A: That was absolutely the right thing to do. You’d have to go back … President Clinton didn’t come to Utah, he sat in Arizona and pointed into Utah and said, “I’m going to create a nearly 2 million acre national monument over there in Utah.” 1.88 million acres, which is a huge piece of land. Now, when I got out of the Air Force — you mentioned I was a writer — as a writer, I could live anywhere in the world, virtually anywhere. All I need is a laptop. But I chose to live in Utah. I think you and a lot of people who are going to be watching this, I love Utah. No one forced us to live here. You didn’t have to come here, to go to school. You chose to. And we want it to be special for our children and our grandchildren. But 1.88 million acres was just too big, it was unnecessary. And this is what it’s meant to those families. I tell people all the time, I feel like I’m standing up for the little guy. There are schools impacted by the Grand Staircase monument. 15 years ago, they had around 160 students. Now, this same school I’m talking about has about 40. It’s not because people quit having children, it’s because families can’t stay there because they took away their source of income. It’s because families can’t stay there because they took away their source of income. It’s really, really tough to raise a family on a seasonal job like tourism. But if you’re a rancher, your dad’s a rancher and he wants you to have a ranch but the government is taking away the permits that you rely on if you are working in the timber industry if you’re working in coal mines, some of these other industries. I just think we can do both, and that’s what the reduction of the monuments was intended to do. It was meant to protect the land that was so beautiful, to keep it pristine and keep it available to people, but on the other hand, open up some of the economic opportunities. I’ve opened up legislation to create a sixth national park in Utah. Some of that is gorgeous country — it’s as beautiful as Zion or Bryce or any of these other national parks. Let’s recognize this area as being an incredible piece of land. This is something we want everyone in the world to come and enjoy. But at the same time, some of these other places, they’re just sagebrush. They don’t look any different from the rest of Utah, but there are economic opportunities there. Let’s open those up so that these families can stay together, and I think we can find a way to do both.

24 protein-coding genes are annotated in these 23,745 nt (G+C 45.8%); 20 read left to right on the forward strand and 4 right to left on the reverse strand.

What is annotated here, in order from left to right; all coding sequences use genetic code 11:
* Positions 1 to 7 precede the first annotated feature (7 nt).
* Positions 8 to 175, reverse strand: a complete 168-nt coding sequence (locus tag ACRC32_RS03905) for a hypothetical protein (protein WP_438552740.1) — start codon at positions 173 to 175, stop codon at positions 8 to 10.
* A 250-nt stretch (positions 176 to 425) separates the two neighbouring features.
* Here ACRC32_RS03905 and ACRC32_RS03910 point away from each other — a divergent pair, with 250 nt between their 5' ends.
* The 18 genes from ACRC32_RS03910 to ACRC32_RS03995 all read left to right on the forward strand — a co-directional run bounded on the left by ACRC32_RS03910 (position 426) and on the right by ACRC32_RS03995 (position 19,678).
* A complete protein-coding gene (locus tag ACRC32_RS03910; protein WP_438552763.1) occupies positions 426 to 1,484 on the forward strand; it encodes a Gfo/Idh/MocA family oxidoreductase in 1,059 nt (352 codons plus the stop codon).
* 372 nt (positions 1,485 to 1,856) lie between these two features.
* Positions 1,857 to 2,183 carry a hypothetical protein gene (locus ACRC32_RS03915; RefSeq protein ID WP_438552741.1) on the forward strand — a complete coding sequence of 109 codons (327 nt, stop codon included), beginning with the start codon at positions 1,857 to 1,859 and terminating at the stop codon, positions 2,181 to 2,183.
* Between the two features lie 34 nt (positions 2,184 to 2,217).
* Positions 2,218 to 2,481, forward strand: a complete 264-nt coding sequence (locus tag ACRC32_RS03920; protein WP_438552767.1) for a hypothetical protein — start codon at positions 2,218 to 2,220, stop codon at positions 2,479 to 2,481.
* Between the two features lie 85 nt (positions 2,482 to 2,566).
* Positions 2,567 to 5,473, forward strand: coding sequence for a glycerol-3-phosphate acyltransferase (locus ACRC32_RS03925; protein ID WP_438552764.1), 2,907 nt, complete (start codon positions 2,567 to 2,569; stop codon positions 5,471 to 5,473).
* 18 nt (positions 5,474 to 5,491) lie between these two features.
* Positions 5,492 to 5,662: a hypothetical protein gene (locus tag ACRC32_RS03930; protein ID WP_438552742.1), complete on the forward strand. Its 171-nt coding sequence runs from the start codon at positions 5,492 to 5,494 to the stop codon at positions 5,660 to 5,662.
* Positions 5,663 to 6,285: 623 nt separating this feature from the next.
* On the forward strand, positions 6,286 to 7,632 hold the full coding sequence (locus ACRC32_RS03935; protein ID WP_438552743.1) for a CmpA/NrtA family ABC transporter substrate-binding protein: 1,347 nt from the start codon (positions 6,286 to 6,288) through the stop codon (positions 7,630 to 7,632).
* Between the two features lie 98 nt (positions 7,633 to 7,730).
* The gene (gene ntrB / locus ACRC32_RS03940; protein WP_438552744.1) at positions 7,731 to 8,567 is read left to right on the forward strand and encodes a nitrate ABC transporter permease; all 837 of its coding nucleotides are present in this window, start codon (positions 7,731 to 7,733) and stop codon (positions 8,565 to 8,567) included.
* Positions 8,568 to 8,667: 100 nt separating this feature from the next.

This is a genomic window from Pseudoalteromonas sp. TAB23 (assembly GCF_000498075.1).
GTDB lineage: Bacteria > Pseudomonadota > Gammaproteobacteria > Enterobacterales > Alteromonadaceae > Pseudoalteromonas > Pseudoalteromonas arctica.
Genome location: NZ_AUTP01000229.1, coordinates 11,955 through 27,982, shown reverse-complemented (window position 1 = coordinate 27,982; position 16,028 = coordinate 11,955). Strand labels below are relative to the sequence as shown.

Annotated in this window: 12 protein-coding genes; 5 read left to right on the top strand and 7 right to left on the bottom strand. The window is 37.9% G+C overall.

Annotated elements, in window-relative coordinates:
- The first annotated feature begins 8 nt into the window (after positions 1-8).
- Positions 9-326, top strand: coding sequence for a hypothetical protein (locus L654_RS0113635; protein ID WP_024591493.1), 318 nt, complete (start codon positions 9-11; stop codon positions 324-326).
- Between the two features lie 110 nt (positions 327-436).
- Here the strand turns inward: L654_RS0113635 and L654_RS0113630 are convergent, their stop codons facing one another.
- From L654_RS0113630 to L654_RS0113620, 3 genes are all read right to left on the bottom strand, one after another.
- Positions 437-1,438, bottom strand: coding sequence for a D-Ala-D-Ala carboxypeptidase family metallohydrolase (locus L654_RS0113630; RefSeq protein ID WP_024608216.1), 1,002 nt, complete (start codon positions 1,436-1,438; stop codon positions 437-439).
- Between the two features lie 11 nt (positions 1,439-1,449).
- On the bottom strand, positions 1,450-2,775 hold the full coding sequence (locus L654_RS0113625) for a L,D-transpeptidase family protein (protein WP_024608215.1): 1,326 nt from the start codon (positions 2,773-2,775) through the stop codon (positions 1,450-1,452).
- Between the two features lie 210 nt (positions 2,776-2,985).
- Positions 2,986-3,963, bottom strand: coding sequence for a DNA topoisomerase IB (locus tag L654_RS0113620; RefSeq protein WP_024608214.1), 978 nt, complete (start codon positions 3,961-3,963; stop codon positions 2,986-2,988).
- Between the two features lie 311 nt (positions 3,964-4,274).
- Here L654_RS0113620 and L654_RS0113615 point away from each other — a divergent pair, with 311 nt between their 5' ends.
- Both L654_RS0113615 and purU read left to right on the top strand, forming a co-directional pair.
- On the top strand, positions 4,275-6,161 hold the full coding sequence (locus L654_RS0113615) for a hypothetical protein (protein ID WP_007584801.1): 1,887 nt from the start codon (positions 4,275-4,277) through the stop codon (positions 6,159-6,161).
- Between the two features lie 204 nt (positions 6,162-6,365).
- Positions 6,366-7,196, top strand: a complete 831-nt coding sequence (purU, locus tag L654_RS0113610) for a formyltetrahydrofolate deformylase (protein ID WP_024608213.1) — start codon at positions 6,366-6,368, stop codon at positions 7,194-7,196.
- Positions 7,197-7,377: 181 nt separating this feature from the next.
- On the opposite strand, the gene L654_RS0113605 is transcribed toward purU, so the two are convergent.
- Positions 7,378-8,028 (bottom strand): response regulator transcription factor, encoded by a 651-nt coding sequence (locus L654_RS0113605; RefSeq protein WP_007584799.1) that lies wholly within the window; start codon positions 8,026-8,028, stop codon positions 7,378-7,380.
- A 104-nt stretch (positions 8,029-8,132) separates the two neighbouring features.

Q: Last year you introduced the Victims’ Voice and Transparency Act. This would allow victims of sexual misconduct on Capitol Hill to release the names of those accused and the amount of settlement they received if there was any. Especially in the face of what’s been happening in Hollywood these last few months, this act seems especially important.
A: I have two beautiful daughters, young women. If someone treated them the way some of these other young women have been treated, I would rain hell down on these guys. And yet in Congress and in some government positions, those people are protected. Now, if you’ve been a victim of harassment, and you want to maintain your privacy, you don’t want the whole world to know. I appreciate that I respect that. I don’t think you should be compelled to be public about that. If, on the other hand, you want people to know — you want that person to be held accountable, you just want to tell your story, I think you should be able to do that. The rules were set up that if someone had been harassed in Congress by a Congressperson, one of the first things they had to do was sign a nondisclosure agreement which compelled them to be silent. I think that’s insane. I think, once again, if they choose to and want to come forward, then God bless them and let’s protect their privacy. If they want this person to be held accountable and they want to tell their story, then let’s allow them the right and the opportunity to do that. I think it would be terribly ironic for some young woman, who had been abused or harassed by someone in Congress, forced to sign this non disclosure agreement so she couldn’t tell anyone — they maybe give her a settlement and she goes on her way, tries to live her life and be happy — and to watch her abuser in Congress and not have anyone know? I can imagine him standing up and talking about how he wants to protect women, or women’s rights or women’s reproductive rights or whatever it might be, and for that person to have to listen to that? I think it would be extraordinarily difficult for them. Let’s just make it so they have the option if they choose to.
Q: We are curious about whether or not you’re planning on running for Orrin Hatch’s seat.
A: The answer is we don’t know. We don’t know what Governor Romney’s going to do. We feel like to be respectful of the process, I think I should consider that and I think it would be dismissive not to at least consider it, but we haven’t made a decision yet.
Q: What is your opinion of Mitt Romney possibly running for Senate?
A: We’ll just let Mitt make his own decision there.
Q&A Reported By
Featured Photo By Mitchell Quartz
Production Assistance By SUTV and The University Journal